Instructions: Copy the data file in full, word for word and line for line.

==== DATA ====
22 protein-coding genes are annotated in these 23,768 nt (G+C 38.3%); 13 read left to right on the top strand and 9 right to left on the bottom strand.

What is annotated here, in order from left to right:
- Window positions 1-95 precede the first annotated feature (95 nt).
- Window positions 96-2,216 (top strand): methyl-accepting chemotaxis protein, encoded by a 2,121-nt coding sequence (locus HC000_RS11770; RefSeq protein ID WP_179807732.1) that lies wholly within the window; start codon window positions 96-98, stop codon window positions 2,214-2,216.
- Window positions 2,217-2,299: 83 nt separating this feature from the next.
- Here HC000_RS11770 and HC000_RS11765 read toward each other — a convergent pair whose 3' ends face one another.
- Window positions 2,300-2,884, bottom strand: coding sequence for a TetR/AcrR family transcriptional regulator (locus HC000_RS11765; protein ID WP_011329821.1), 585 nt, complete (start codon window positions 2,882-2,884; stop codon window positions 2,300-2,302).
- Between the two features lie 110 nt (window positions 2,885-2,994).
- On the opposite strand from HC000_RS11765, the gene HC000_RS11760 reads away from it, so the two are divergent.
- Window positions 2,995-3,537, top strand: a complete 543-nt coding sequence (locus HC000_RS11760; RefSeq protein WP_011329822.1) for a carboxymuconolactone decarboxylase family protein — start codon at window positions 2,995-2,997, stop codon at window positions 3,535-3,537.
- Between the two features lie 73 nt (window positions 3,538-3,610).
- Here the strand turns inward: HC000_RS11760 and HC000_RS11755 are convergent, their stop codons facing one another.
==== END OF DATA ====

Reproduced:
22 protein-coding genes are annotated in these 23,768 nt (G+C 38.3%); 13 read left to right on the top strand and 9 right to left on the bottom strand.

What is annotated here, in order from left to right:
- Window positions 1-95 precede the first annotated feature (95 nt).
- Window positions 96-2,216 (top strand): methyl-accepting chemotaxis protein, encoded by a 2,121-nt coding sequence (locus HC000_RS11770; RefSeq protein ID WP_179807732.1) that lies wholly within the window; start codon window positions 96-98, stop codon window positions 2,214-2,216.
- Window positions 2,217-2,299: 83 nt separating this feature from the next.
- Here HC000_RS11770 and HC000_RS11765 read toward each other — a convergent pair whose 3' ends face one another.
- Window positions 2,300-2,884, bottom strand: coding sequence for a TetR/AcrR family transcriptional regulator (locus HC000_RS11765; protein ID WP_011329821.1), 585 nt, complete (start codon window positions 2,882-2,884; stop codon window positions 2,300-2,302).
- Between the two features lie 110 nt (window positions 2,885-2,994).
- On the opposite strand from HC000_RS11765, the gene HC000_RS11760 reads away from it, so the two are divergent.
- Window positions 2,995-3,537, top strand: a complete 543-nt coding sequence (locus HC000_RS11760; RefSeq protein WP_011329822.1) for a carboxymuconolactone decarboxylase family protein — start codon at window positions 2,995-2,997, stop codon at window positions 3,535-3,537.
- Between the two features lie 73 nt (window positions 3,538-3,610).
- Here the strand turns inward: HC000_RS11760 and HC000_RS11755 are convergent, their stop codons facing one another.